BY TROY MASTERS | The number of new HIV cases nationwide has remained stable in recent years at around 30,000 annually, yet men who have sex with men (MSM) continue to account for the vast majority of cases. This disparity is particularly acute among young African American gay and bisexual men. Although African Americans as a whole represent only 12% of the U.S. population, they represent 44% (in 2010) of all new HIV infections and 41% of all people living with HIV (in 2011), according aids.gov.
Los Angeles County’s statistics mirror those numbers. While African Americans represent only 9.2 percent of the total population in L.A. they accounted for a disproportionate 22% of all new HIV diagnoses in 2012. 87%, of those diagnoses were among men who identify as gay, bisexual, or as men who have sex with men (MSM). These numbers remain largely unchanged, according to the past 5 years of available data provided by the Los Angeles County Department of Public Health.
While Latinos represent 48.4 percent of the total population of LA County, they account for 48% of new cases in 2012. The vast majority of these cases, more than 85 percent, are among men who have sex with men.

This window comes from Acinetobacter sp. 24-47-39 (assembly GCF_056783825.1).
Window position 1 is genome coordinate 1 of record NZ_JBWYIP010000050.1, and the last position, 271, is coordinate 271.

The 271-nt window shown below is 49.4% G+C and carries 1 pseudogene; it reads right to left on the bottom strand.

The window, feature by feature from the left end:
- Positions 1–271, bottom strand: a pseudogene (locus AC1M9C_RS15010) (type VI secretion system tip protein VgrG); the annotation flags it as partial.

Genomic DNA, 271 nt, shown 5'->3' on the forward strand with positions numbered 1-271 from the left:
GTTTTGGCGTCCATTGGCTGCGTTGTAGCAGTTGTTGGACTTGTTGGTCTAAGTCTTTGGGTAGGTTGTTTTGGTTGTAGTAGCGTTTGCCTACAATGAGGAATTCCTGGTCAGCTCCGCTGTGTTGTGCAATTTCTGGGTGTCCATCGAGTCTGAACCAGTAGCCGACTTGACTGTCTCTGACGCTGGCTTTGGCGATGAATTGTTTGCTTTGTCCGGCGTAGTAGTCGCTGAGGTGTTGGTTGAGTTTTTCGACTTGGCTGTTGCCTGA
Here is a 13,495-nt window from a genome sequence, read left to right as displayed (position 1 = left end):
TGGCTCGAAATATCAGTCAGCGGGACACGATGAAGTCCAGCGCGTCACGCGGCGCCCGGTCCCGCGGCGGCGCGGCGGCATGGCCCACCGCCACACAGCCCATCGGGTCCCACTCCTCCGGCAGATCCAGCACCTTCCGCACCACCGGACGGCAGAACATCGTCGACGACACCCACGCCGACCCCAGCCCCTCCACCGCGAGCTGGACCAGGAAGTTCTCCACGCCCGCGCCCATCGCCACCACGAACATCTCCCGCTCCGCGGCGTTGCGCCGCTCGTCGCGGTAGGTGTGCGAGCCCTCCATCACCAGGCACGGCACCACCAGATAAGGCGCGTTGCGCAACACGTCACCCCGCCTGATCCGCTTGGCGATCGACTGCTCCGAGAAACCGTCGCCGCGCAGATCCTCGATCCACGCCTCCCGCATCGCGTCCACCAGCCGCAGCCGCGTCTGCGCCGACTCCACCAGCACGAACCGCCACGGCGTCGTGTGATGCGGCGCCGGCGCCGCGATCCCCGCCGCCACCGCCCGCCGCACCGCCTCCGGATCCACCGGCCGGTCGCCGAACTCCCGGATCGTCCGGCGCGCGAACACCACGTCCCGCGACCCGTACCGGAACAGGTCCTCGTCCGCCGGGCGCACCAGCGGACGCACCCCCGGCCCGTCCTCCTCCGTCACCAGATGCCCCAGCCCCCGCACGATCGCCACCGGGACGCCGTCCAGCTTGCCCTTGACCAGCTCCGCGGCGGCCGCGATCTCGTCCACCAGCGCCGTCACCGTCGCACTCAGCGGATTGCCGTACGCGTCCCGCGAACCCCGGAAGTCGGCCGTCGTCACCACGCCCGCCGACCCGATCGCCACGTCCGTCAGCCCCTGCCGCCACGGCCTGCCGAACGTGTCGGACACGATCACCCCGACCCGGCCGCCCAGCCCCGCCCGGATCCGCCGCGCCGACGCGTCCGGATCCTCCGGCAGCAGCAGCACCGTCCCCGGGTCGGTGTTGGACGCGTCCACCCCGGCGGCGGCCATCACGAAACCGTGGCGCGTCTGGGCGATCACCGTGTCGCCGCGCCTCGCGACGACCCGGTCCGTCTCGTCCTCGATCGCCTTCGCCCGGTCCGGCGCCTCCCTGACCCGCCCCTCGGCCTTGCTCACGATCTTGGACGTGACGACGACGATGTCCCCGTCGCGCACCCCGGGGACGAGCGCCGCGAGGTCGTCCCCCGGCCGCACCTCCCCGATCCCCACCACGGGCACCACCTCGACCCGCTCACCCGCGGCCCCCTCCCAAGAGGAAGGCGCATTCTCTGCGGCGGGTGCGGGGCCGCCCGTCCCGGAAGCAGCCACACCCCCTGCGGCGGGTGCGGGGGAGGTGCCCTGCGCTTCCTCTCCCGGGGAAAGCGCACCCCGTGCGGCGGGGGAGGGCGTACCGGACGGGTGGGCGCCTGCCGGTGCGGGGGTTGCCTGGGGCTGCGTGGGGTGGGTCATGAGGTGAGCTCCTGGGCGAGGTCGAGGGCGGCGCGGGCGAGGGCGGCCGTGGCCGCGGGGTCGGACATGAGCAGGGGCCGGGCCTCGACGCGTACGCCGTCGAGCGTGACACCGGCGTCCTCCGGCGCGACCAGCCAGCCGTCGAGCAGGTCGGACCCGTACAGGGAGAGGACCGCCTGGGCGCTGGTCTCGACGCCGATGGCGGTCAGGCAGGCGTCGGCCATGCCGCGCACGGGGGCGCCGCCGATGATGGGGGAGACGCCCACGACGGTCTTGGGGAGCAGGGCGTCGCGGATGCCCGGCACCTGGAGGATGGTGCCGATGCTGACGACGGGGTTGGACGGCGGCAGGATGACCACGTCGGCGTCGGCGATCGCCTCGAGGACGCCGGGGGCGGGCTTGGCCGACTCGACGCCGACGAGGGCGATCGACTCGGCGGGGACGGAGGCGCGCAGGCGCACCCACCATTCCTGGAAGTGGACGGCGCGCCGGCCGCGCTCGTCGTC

According to the National Institutes of Health, on a national level Latino MSM test positive for HIV at a rate of nearly 5 percent, while African American MSM test positive at an approximate rate of 6 percent. The rate among white MSM is 3 percent.
Against this backdrop, the Los Angeles LGBT Center and the UCLA Vine Street Clinic partnered in 2014 to conduct a groundbreaking five-year study called the mSTUDY, funded by a $7 million grant to UCLA from the National Institute on Drug Abuse of the National Institutes of Health. The study will investigate how drug use affects the immune system of HIV+ & HIV- minority male-identified men who have sex with men (MSM).
Half of the participants sought for the study will be non-opiate substance users. Substance use, especially use of stimulants like crystal methamphetamine, crack, cocaine, and alcohol, are common factors among those newly infected with HIV. The primary aim of this project is to investigate if and how non-injection drug use affects the likelihood of becoming infected with HIV, and if already HIV-positive, its effects on the progression of the virus.
Prospective HIV positive study participants can contact the Center for more information at 323-993-8912 firstname.lastname@example.org.